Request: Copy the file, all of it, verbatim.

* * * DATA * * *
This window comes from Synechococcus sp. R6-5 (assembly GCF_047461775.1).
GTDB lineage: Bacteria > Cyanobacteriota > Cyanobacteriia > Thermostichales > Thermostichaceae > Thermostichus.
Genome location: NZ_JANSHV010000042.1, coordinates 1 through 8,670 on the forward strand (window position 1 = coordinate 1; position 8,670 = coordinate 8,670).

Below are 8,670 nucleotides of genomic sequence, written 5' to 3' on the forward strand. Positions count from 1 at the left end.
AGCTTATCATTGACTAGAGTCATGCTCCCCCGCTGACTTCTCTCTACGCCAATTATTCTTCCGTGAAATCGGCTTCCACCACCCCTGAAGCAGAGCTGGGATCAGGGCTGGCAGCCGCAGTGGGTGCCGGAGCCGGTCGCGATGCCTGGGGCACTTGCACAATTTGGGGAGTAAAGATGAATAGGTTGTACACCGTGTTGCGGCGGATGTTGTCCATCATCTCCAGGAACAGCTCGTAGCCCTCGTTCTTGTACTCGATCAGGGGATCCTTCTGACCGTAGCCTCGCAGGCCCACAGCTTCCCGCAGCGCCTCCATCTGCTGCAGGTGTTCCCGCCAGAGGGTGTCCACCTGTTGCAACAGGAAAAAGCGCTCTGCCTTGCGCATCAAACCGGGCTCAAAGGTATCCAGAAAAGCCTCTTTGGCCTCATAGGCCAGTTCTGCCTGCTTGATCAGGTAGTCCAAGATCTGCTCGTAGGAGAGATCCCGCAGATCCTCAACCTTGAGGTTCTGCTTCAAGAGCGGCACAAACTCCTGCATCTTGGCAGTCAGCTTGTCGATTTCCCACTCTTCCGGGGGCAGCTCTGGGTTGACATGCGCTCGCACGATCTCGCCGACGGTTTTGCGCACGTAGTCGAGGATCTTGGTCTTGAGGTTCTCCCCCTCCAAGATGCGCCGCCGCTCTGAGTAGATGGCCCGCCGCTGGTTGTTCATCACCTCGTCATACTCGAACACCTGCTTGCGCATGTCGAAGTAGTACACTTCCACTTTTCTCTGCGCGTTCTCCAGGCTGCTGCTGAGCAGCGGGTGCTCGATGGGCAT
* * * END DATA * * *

This window comes from Synechococcus sp. R6-5 (assembly GCF_047461775.1).
GTDB lineage: Bacteria > Cyanobacteriota > Cyanobacteriia > Thermostichales > Thermostichaceae > Thermostichus.
Genome location: NZ_JANSHV010000042.1, coordinates 1 through 8,670 on the forward strand (window position 1 = coordinate 1; position 8,670 = coordinate 8,670).

Below are 8,670 nucleotides of genomic sequence, written 5' to 3' on the forward strand. Positions count from 1 at the left end.
AGCTTATCATTGACTAGAGTCATGCTCCCCCGCTGACTTCTCTCTACGCCAATTATTCTTCCGTGAAATCGGCTTCCACCACCCCTGAAGCAGAGCTGGGATCAGGGCTGGCAGCCGCAGTGGGTGCCGGAGCCGGTCGCGATGCCTGGGGCACTTGCACAATTTGGGGAGTAAAGATGAATAGGTTGTACACCGTGTTGCGGCGGATGTTGTCCATCATCTCCAGGAACAGCTCGTAGCCCTCGTTCTTGTACTCGATCAGGGGATCCTTCTGACCGTAGCCTCGCAGGCCCACAGCTTCCCGCAGCGCCTCCATCTGCTGCAGGTGTTCCCGCCAGAGGGTGTCCACCTGTTGCAACAGGAAAAAGCGCTCTGCCTTGCGCATCAAACCGGGCTCAAAGGTATCCAGAAAAGCCTCTTTGGCCTCATAGGCCAGTTCTGCCTGCTTGATCAGGTAGTCCAAGATCTGCTCGTAGGAGAGATCCCGCAGATCCTCAACCTTGAGGTTCTGCTTCAAGAGCGGCACAAACTCCTGCATCTTGGCAGTCAGCTTGTCGATTTCCCACTCTTCCGGGGGCAGCTCTGGGTTGACATGCGCTCGCACGATCTCGCCGACGGTTTTGCGCACGTAGTCGAGGATCTTGGTCTTGAGGTTCTCCCCCTCCAAGATGCGCCGCCGCTCTGAGTAGATGGCCCGCCGCTGGTTGTTCATCACCTCGTCATACTCGAACACCTGCTTGCGCATGTCGAAGTAGTACACTTCCACTTTTCTCTGCGCGTTCTCCAGGCTGCTGCTGAGCAGCGGGTGCTCGATGGGCAT